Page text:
A Publication of the
Jacobs Institute of Women's Health
Volume 7, Number 1, March 1999
Breakfast Seminar Highlights State Legislation
In December, the Jacobs Institute convened a breakfast seminar in Washington to discuss women's health issues and trends in the states. The seminar was sponsored by The Monsanto Company and G. D. Searle and featured the editor of State Profiles on Women's Health and legislative policy staff from the National Governors Association (NGA) and the National Conference of State Legislatures (NCSL) discussing the status of women's health policy making at the state level and future trends. State Profiles describes women's health in each state, incorporating information on demographics, health status, insurance coverage, risk factors for illness, and health policy issues of particular relevance to women's health.
Jacqueline Horton, editor of State Profiles and senior epidemiologist/study director at Westat in Rockville, MD, described the usefulness of State Profiles as a single resource for needs assessment, funding proposals, program development, program evaluation, and creation of public policy. Specifically, however, she pointed out that the US population is rapidly changing. For example, in 1995, the number of women 75 years of age and over accounted for 10% of the population, and that age group continues to grow. "For women, there are very important issues to be addressed in the future based simply on the number of us who will survive longer," said Horton.
Joan Henneberry, program director for maternal and child health at the NGA's Center for Best Practices in Washington, DC, offered her insights on the status of health policy issues at the state level. "We are doing pretty well around the country in services for reproductive health, breast cancer, and cervical cancer," noted Ms. Henneberry, but, she continued, "The time is ripe to elevate awareness and advocacy for women's health in general."
According to Ms. Henneberry, states are focused on developing policy, albeit without allocating much new funding for programs. Ms. Henneberry went on to say, "The bad news is that there are not a lot of programs or service dollars available for women between their reproductive years and the time of eligibility for Medicare."
Molly Stauffer, program principal for the Health Policy Tracking Service of the NCSL, contributed a summary of women's health care legislation states are planning to address, based on a survey of states conducted by the NCSL. Every state's legislature responded to the survey, as well as some state legislative research bureaus and executive offices, for a total of 180 responses.
Ms. Stauffer observed that legislatures are moving away from policies aimed at specific providers or procedures. Instead, "they are looking at delivery of health care services in a broader manner," said Ms. Stauffer. Among the issues state legislatures said they plan to address this year are cancer screening, continuity of care (particularly for pregnant women), and coverage of contraception.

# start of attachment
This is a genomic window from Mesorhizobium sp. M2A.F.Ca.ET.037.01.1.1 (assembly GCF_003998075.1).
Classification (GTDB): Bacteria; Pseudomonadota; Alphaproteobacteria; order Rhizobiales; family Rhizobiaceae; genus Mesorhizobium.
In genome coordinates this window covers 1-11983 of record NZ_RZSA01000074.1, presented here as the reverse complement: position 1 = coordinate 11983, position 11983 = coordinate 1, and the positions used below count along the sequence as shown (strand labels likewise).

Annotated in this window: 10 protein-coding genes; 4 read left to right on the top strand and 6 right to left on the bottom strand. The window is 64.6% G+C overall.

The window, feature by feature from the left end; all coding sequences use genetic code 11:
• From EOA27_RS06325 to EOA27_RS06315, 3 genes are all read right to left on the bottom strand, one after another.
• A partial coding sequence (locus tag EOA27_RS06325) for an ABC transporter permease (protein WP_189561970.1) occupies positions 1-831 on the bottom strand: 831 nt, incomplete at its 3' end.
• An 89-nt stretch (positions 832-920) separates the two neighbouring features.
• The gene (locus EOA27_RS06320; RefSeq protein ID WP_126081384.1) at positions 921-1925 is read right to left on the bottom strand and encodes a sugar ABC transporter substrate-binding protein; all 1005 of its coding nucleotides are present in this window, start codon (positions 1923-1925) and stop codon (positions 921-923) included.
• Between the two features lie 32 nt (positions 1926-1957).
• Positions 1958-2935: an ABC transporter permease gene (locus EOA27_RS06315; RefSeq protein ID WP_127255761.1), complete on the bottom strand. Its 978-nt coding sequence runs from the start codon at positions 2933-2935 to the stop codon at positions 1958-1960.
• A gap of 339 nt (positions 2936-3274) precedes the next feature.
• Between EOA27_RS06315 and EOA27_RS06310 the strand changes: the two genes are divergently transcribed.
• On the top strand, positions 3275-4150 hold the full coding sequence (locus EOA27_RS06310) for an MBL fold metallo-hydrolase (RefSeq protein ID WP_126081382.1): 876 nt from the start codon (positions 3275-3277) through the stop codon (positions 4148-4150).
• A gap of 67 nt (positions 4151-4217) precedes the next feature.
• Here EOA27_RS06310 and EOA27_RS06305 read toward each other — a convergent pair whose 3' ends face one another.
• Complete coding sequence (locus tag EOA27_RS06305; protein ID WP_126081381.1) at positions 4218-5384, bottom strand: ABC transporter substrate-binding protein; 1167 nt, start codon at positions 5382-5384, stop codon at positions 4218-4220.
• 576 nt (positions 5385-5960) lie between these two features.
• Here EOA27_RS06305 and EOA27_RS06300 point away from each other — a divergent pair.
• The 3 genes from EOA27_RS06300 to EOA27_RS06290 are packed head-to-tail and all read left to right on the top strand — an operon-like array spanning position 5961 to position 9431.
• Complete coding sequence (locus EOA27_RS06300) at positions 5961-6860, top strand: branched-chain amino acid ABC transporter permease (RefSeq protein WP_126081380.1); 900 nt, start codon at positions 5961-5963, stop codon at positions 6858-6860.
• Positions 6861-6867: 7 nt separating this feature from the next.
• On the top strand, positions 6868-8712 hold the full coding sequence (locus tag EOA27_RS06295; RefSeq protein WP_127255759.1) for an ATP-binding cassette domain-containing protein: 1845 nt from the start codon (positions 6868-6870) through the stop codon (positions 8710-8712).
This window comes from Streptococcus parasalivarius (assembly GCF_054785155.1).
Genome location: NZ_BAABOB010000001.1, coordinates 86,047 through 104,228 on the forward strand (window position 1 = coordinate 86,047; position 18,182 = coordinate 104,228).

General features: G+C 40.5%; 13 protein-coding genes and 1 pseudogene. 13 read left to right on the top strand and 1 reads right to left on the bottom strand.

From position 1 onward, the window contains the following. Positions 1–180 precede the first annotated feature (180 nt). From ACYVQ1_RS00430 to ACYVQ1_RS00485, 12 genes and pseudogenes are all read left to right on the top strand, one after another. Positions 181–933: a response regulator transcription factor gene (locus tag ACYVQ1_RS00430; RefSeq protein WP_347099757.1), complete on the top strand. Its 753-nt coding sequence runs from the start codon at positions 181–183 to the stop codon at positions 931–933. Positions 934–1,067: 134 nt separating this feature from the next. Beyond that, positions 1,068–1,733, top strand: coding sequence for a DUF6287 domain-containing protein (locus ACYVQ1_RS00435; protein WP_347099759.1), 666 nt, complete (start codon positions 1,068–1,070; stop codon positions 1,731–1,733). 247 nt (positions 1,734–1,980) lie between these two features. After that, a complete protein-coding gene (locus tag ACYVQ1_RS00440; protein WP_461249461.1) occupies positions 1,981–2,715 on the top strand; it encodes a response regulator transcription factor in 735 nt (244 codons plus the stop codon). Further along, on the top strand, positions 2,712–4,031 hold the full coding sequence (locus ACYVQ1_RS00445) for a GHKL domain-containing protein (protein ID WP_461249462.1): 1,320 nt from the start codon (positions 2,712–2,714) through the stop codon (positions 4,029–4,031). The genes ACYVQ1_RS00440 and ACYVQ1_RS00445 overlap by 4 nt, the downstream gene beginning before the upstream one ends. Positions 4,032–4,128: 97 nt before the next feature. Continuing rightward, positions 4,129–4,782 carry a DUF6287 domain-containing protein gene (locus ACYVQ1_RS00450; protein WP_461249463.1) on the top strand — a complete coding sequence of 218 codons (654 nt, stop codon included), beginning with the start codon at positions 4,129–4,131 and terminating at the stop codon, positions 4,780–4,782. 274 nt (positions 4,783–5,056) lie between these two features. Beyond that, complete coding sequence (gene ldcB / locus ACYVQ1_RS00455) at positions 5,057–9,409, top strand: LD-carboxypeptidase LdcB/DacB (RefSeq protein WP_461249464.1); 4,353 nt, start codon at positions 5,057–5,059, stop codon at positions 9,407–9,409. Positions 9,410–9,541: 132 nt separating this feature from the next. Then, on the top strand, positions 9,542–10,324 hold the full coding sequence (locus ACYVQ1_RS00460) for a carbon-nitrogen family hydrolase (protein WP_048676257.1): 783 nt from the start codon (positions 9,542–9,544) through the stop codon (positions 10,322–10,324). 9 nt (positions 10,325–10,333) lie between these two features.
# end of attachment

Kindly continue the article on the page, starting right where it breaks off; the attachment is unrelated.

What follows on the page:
Copies of the NCSL's survey can be obtained by calling their Washington, DC, office at 202-624-3567. The 130-page document is $35 and includes an overview of states' responses and state profiles. State Profiles on Women's Health can be purchased for $30 plus $3.50 for shipping. Members of the Jacobs Institute automatically receive one free copy of State Profiles (individual membership is $55 annually). To order or for membership information, call the Jacobs Institute at 202-863-4990 or click here.
FDA Commissioner Henney, Huerta, and Ryan to Receive Excellence Awards
Jane E. Henney, Commissioner of the US Food and Drug Administration, is one of three people to receive the Jacobs Institute's 1999 Excellence in Women's Health Awards. Elmer Huerta, MD, director of the Cancer Screening Center at the Washington Hospital Center in Washington, DC, and Kenneth Ryan, MD, FACOG, professor at Harvard Medical School, will also be honored at the annual Excellence in Women's Health Awards luncheon Thursday, May 6, at the Swissotel/The Watergate, Washington, DC. For tickets or more information, call the Jacobs Institute at 202-863-4990.
Jacobs Institute-Ortho-McNeil Pharmaceutical Scholars
Goodman Wins 1999 Award; Will Focus on Adolescent Mental Health
Elizabeth Goodman, MD, of Children's Hospital, Boston, and the Harvard Medical School, was recently chosen as the 1999 Jacobs Institute of Women's Health-Ortho-McNeil Pharmaceutical Scholar from a field of more than 60 applicants.
Dr. Goodman will use the $30,000, 12-month grant to examine the association between depression, socioeconomic status, and use of mental health and medical services among adolescent girls. She will specifically assess whether adolescent girls from lower socioeconomic backgrounds are more vulnerable to depression and its subsequent effects, as well as whether the effects of social forces, such as socioeconomic status, have an effect on overall health and well being.
The National Longitudinal Study of Adolescent Health (Add Health), the source of the data, is a nationally representative study that includes 7,852 girls in grades 7-12 whose parents also completed an interview. Add Health studied the multiple contexts and environments of adolescent lives. According to Dr. Goodman, "While adolescent women are generally considered healthy, there has been little research to determine how social forces impact their health."